Obesity prevention and personal responsibility: the case of front-of-pack food labelling in AustraliaReportar como inadecuado

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BMC Public Health

, 10:662

First Online: 02 November 2010Received: 21 December 2009Accepted: 02 November 2010DOI: 10.1186-1471-2458-10-662

Cite this article as: Magnusson, R.S. BMC Public Health 2010 10: 662. doi:10.1186-1471-2458-10-662


BackgroundIn Australia, the food industry and public health groups are locked in serious struggle for regulatory influence over the terms of front-of-pack food labelling. Clear, unambiguous labelling of the nutritional content of pre-packaged foods and of standardized food items sold in chain restaurants is consistent with the prevailing philosophy of -personal responsibility-. An interpretive, front-of-pack labelling scheme has the capacity to encourage healthier patterns of eating, and to be a catalyst for improvements in the nutritional quality of food products through re-formulation. On the other hand, the strength of opposition of the Australian Food and Grocery Council to -Traffic Light Labelling-, and its efforts to promote a non-interpretive, voluntary scheme, invite the interpretation that the food industry is resistant to any reforms that could destabilise current unhealthy purchasing patterns and the revenues they represent.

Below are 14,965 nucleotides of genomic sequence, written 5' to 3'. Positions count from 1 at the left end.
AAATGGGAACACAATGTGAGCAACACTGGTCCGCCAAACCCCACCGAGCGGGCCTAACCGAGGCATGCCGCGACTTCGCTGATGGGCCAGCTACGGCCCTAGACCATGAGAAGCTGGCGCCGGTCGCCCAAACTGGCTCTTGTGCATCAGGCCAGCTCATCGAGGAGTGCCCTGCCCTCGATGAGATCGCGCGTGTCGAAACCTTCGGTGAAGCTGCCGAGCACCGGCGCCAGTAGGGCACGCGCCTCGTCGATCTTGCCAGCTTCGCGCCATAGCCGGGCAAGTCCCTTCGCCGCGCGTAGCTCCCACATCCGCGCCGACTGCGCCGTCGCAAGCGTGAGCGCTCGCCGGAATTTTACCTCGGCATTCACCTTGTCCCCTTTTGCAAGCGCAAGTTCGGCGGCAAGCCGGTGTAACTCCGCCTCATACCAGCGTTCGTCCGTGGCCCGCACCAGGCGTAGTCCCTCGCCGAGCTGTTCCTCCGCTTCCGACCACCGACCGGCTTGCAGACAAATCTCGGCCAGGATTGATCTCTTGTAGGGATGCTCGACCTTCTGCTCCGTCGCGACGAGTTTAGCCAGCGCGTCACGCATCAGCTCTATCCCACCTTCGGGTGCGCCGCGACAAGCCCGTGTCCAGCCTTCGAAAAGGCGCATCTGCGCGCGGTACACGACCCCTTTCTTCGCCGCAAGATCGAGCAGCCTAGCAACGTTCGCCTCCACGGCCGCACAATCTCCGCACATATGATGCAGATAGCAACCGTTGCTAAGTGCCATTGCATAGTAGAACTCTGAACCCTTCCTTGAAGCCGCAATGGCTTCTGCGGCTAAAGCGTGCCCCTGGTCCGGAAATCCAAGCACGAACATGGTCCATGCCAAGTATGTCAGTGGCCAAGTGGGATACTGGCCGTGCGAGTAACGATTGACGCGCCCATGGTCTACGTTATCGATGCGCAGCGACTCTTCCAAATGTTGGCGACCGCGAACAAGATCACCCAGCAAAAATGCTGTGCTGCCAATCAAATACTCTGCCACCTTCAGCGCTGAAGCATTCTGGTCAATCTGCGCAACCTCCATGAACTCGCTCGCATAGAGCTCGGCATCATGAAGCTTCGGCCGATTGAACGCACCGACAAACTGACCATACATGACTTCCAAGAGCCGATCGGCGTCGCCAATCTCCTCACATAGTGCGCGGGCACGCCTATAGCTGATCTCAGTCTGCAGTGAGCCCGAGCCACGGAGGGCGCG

DiscussionThis article argues that although policies that aim to educate consumers about the nutritional content of food are welcome, they are only one part of a broader basket of policies that are needed to make progress on obesity prevention and public health nutrition. However, to the extent that food labelling has the capacity to inform and empower consumers to make healthier choices - and to be a catalyst for improving the nutritional quality of commercial recipes - it has an important role to play. Furthermore, given the dietary impact of meals eaten in fast food and franchise restaurants, interpretive labelling requirements should not be restricted to pre-packaged foods.

SummaryFood industry resistance to an interpretive food labelling scheme is an important test for government, and a case study of how self-interest prompts industry to promote weaker, voluntary schemes that pre-empt and undermine progressive public health regulation.

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Autor: Roger S Magnusson

Fuente: https://link.springer.com/

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